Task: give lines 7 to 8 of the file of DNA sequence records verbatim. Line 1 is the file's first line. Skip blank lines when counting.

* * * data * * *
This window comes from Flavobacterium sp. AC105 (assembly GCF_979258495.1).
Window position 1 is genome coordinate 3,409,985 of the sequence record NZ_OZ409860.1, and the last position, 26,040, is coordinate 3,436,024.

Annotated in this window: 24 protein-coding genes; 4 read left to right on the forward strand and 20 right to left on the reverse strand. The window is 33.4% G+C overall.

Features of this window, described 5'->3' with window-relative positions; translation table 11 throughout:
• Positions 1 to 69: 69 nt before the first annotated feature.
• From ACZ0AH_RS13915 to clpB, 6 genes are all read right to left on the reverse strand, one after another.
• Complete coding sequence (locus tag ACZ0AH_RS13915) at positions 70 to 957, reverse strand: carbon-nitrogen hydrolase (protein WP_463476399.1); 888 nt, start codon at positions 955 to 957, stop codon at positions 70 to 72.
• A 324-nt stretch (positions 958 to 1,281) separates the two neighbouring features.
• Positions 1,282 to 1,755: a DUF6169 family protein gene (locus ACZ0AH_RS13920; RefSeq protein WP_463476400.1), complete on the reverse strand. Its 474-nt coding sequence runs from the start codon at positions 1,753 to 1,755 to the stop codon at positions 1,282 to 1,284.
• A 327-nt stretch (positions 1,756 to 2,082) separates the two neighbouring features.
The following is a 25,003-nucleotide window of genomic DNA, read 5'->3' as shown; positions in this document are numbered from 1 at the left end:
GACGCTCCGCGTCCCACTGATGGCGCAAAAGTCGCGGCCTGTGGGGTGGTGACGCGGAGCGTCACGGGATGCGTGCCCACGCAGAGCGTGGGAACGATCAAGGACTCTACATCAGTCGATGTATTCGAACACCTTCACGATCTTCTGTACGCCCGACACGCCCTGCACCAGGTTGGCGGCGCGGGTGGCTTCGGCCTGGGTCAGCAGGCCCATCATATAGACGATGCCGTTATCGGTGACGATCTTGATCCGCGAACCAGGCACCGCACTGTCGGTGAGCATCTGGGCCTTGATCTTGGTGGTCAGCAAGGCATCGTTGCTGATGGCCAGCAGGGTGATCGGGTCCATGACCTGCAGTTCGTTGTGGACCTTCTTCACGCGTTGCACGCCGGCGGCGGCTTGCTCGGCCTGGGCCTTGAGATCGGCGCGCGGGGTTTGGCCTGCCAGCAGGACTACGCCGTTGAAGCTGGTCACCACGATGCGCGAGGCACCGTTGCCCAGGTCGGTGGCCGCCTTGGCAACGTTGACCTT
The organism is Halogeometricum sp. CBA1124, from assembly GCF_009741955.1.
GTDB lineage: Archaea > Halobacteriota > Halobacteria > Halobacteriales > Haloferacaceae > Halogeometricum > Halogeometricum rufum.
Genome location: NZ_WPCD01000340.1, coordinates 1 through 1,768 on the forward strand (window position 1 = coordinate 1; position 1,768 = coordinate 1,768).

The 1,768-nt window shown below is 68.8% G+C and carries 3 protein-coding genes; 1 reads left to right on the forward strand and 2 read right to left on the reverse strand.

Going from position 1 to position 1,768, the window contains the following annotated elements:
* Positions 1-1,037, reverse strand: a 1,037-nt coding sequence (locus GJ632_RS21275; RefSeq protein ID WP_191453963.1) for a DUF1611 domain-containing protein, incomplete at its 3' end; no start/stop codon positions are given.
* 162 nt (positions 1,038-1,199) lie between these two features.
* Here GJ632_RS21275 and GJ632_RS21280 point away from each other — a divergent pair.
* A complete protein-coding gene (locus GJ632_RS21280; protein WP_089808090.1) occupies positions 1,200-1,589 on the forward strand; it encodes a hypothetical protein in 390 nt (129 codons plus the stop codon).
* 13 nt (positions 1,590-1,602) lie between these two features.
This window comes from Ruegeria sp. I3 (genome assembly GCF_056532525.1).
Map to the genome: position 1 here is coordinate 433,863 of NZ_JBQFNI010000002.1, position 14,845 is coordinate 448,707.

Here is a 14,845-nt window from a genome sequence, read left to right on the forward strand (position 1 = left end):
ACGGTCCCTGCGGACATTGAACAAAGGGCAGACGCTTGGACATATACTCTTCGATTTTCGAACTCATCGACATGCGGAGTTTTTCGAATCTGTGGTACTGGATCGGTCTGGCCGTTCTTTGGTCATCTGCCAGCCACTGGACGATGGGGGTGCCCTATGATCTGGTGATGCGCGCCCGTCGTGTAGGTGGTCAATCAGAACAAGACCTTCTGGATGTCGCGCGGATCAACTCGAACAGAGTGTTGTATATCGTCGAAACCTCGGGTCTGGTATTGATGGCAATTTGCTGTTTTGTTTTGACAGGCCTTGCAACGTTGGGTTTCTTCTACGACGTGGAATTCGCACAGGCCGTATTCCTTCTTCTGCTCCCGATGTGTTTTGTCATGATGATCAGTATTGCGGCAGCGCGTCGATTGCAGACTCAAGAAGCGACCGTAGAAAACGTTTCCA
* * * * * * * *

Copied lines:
• Complete coding sequence (locus tag ACZ0AH_RS13915) at positions 70 to 957, reverse strand: carbon-nitrogen hydrolase (protein WP_463476399.1); 888 nt, start codon at positions 955 to 957, stop codon at positions 70 to 72.
• A 324-nt stretch (positions 958 to 1,281) separates the two neighbouring features.